Questions have been asked as to who is likely to get Bill and Melinda Gates’ 6 100² lakeside mansion in Washington State once their divorce is settled.
But it would seem Melinda doesn’t really want it. In a profile in Fortune magazine published in 2008, she said when she arrived in Gates’ life the house caused her to have “a mini sort of personal crisis”.
It was partly built when she married Gates in 1994. She described it as “a bachelor’s dream and a bride’s nightmare… with enough software and hi-tech displays to make a newlywed feel as though she were living inside a video game”.
So with the help of interior designer Thierry Despont – who has worked on the Palm Court of New York’s Plaza Hotel, and the Ritz in Paris – she helped create a home for a family.
Even then she wasn’t entirely happy. She told the New York Times in 2019: “We won’t have that house forever. I’m actually really looking forward to the day that Bill and I live in a 140m² house.”
So what is the house like? An article in the NY Times, this time printed in 1995 – a year after the couple married – said the house is built as several pavilions into the side of a hill in the super-rich area of Medina, where Jeff Bizos also lives.
It had a 20m indoor/outdoor pool with its underwater sound system, a 230m² gym panelled with stone from a mountain in the Pacific Northwest, a trampoline room, an art decor cinema, and each room apparently has touch-pad controlled lighting, music and climate control.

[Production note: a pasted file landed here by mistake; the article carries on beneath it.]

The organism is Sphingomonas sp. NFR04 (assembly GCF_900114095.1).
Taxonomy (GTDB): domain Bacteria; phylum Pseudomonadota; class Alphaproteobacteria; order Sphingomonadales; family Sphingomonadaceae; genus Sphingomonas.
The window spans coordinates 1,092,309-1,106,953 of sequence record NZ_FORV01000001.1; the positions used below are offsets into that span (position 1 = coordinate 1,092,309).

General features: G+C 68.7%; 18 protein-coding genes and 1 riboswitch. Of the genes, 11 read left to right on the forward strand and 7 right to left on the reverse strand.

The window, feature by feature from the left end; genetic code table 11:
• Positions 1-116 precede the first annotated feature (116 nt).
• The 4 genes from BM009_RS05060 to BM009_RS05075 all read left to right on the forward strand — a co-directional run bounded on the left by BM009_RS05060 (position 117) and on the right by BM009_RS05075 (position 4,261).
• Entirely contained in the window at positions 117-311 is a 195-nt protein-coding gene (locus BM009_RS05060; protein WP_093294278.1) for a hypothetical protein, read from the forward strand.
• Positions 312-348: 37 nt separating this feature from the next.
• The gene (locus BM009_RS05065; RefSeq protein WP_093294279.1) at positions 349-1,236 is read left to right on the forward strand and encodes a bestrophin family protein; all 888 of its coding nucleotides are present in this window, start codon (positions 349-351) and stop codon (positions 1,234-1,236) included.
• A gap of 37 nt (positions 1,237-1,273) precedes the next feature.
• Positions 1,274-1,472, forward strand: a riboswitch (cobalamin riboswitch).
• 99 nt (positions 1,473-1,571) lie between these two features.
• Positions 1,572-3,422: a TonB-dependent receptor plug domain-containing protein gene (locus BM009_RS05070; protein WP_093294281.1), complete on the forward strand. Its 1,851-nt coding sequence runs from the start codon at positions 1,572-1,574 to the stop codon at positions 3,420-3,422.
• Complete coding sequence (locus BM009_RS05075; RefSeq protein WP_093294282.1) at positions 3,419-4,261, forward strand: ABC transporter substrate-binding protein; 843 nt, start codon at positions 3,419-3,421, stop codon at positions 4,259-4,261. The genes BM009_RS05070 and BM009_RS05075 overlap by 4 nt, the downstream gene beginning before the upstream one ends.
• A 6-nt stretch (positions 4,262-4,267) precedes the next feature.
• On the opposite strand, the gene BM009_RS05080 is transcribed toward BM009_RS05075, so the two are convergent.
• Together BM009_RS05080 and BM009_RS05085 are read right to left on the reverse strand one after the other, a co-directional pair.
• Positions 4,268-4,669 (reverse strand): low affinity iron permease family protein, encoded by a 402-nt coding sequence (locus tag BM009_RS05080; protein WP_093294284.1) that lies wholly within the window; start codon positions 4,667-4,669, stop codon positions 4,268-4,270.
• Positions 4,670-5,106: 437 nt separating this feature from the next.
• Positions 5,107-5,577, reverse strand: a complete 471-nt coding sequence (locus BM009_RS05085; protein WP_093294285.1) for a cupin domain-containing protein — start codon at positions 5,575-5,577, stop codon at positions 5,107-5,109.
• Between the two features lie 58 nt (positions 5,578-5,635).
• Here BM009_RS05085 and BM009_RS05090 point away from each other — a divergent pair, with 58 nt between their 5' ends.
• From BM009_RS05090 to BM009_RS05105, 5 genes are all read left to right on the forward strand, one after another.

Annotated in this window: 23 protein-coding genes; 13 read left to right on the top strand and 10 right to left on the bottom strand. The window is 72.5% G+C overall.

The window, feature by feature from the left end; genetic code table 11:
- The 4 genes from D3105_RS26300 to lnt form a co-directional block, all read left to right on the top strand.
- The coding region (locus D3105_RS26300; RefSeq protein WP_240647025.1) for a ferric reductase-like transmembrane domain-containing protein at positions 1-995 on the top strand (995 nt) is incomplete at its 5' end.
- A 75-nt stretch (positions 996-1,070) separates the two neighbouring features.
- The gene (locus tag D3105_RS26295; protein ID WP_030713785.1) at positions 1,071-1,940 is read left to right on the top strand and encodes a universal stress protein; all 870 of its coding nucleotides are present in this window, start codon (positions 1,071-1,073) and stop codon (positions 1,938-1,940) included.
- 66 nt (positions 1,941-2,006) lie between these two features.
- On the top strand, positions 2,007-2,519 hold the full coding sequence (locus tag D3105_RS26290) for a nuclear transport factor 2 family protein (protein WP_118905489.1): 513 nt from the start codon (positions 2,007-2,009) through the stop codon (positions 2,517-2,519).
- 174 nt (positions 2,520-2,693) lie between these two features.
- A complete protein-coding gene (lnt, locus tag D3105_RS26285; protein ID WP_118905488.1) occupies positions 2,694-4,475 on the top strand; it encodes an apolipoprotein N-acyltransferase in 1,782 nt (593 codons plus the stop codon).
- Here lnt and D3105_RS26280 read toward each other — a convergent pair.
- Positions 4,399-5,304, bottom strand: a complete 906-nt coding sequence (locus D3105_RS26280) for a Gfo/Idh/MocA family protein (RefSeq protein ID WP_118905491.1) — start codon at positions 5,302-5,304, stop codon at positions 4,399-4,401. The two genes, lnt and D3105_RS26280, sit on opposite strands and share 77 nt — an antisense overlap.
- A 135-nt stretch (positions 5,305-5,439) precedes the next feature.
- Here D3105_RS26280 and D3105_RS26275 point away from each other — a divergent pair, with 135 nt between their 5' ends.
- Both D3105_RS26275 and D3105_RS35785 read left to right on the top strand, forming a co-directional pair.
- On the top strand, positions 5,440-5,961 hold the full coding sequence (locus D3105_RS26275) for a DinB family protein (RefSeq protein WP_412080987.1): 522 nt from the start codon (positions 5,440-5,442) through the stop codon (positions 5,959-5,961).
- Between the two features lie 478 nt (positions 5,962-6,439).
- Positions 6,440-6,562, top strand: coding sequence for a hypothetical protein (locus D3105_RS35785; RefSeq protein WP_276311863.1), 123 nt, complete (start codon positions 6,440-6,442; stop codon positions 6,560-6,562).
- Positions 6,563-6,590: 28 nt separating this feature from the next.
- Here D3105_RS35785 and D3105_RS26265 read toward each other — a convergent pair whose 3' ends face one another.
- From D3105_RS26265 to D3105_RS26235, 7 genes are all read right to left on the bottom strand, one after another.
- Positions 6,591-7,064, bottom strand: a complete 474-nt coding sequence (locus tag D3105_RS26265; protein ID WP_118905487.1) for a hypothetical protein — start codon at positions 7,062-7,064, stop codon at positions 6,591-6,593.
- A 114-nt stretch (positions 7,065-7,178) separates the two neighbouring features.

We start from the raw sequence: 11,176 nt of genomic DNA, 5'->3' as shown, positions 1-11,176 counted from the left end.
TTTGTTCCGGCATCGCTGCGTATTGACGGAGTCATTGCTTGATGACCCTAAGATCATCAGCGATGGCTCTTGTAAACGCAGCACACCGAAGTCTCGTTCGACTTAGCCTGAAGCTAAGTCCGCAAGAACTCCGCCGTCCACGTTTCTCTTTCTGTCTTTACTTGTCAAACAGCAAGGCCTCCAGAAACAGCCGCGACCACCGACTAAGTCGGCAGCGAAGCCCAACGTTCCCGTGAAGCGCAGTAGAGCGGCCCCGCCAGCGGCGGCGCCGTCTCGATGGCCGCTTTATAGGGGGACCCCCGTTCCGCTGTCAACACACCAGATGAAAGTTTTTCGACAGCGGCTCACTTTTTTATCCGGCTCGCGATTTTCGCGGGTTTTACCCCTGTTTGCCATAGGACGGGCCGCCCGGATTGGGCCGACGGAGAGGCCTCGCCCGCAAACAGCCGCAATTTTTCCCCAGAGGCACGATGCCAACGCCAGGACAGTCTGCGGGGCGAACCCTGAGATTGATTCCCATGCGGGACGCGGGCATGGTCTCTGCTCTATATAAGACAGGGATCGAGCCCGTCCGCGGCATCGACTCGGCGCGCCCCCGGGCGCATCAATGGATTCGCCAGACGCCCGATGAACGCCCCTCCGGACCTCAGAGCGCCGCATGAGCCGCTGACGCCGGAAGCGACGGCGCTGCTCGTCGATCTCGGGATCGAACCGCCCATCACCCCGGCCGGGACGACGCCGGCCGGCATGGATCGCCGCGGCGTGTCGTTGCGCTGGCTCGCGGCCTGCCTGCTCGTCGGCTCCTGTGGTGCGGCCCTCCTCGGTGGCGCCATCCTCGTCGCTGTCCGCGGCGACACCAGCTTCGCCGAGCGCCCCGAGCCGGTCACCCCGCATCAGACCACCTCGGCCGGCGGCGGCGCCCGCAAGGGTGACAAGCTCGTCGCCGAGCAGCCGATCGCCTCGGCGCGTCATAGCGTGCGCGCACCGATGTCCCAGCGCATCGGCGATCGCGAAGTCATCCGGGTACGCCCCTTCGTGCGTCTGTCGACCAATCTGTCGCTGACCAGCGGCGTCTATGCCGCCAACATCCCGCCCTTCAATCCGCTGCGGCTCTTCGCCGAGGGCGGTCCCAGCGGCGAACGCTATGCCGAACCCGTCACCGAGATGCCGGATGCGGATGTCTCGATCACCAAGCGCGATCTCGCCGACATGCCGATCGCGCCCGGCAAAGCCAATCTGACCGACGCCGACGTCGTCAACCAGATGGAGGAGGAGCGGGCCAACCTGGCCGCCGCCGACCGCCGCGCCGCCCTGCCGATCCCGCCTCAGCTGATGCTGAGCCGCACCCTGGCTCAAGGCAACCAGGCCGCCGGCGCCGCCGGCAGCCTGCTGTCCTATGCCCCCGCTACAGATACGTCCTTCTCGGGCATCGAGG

Oddly for such an enormous home, it has a relatively modest seven bedrooms, but an eye-widening 23 – or 24 – bathrooms, depending on which source you believe. Outside there is a beach with sand imported, according to different reports, from either the Caribbean or Hawaii and a stream for salmon and trout.
It was dubbed Xanadu 2.0 by Gates’ biographers, after the home of the tycoon in the film Citizen Kane. And that, in turn, was a reference to the Coleridge poem that begins: “In Xanadu did Kubla Khan/ a stately pleasure-dome decree…”
Fittingly, Gates’ Xanadu library has a dome, as well as two secret bookcases, one of which opens to reveal a hidden bar. And a 20-car garage has been built into the hillside. There are six kitchens.
The whole pile is valued at upward of $131 million. In 2009 property taxes were reported to be $1.063m. The details of the home – which opens on to Lake Washington – have been kept private by the Gates family, although in 2009 a tour of the property went for $35 000 at a charity auction, according to TechCrunch.
It is clad in Douglas fir and was designed by the architects James Cutler and Peter Bohlin. And the piece de resistance? A 40-year-old maple tree close to the driveway is one of Gates’ big loves. It is monitored by computer, and if at any point it becomes too dry, water is automatically pumped into it. Now that is something some of us could make good use of.